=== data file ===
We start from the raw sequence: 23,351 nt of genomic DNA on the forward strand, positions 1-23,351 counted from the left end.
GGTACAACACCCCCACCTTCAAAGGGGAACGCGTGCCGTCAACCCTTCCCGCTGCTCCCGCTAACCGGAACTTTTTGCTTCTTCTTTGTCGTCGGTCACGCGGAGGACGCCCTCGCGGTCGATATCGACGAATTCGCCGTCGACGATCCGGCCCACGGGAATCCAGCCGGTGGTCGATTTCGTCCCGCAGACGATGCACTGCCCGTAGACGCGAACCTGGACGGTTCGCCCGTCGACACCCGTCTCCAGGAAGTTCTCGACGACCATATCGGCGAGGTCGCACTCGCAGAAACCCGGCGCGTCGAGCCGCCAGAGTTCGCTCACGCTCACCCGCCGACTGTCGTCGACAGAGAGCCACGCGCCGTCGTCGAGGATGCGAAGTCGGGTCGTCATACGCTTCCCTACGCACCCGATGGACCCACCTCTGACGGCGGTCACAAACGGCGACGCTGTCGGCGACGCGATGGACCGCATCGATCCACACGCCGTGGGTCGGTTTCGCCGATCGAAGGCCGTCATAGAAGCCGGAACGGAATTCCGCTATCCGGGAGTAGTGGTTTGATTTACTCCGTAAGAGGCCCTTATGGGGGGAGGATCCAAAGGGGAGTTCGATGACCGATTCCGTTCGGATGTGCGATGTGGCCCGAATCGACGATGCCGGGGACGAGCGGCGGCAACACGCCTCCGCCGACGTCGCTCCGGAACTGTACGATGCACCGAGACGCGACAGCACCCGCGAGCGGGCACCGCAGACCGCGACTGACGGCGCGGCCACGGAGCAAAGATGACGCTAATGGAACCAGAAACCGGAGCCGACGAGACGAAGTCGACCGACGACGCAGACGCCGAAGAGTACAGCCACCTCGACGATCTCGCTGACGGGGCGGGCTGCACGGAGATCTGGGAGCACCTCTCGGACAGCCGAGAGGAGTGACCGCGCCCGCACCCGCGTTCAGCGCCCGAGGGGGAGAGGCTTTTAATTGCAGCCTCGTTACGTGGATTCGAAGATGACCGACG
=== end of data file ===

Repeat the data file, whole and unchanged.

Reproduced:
We start from the raw sequence: 23,351 nt of genomic DNA on the forward strand, positions 1-23,351 counted from the left end.
GGTACAACACCCCCACCTTCAAAGGGGAACGCGTGCCGTCAACCCTTCCCGCTGCTCCCGCTAACCGGAACTTTTTGCTTCTTCTTTGTCGTCGGTCACGCGGAGGACGCCCTCGCGGTCGATATCGACGAATTCGCCGTCGACGATCCGGCCCACGGGAATCCAGCCGGTGGTCGATTTCGTCCCGCAGACGATGCACTGCCCGTAGACGCGAACCTGGACGGTTCGCCCGTCGACACCCGTCTCCAGGAAGTTCTCGACGACCATATCGGCGAGGTCGCACTCGCAGAAACCCGGCGCGTCGAGCCGCCAGAGTTCGCTCACGCTCACCCGCCGACTGTCGTCGACAGAGAGCCACGCGCCGTCGTCGAGGATGCGAAGTCGGGTCGTCATACGCTTCCCTACGCACCCGATGGACCCACCTCTGACGGCGGTCACAAACGGCGACGCTGTCGGCGACGCGATGGACCGCATCGATCCACACGCCGTGGGTCGGTTTCGCCGATCGAAGGCCGTCATAGAAGCCGGAACGGAATTCCGCTATCCGGGAGTAGTGGTTTGATTTACTCCGTAAGAGGCCCTTATGGGGGGAGGATCCAAAGGGGAGTTCGATGACCGATTCCGTTCGGATGTGCGATGTGGCCCGAATCGACGATGCCGGGGACGAGCGGCGGCAACACGCCTCCGCCGACGTCGCTCCGGAACTGTACGATGCACCGAGACGCGACAGCACCCGCGAGCGGGCACCGCAGACCGCGACTGACGGCGCGGCCACGGAGCAAAGATGACGCTAATGGAACCAGAAACCGGAGCCGACGAGACGAAGTCGACCGACGACGCAGACGCCGAAGAGTACAGCCACCTCGACGATCTCGCTGACGGGGCGGGCTGCACGGAGATCTGGGAGCACCTCTCGGACAGCCGAGAGGAGTGACCGCGCCCGCACCCGCGTTCAGCGCCCGAGGGGGAGAGGCTTTTAATTGCAGCCTCGTTACGTGGATTCGAAGATGACCGACG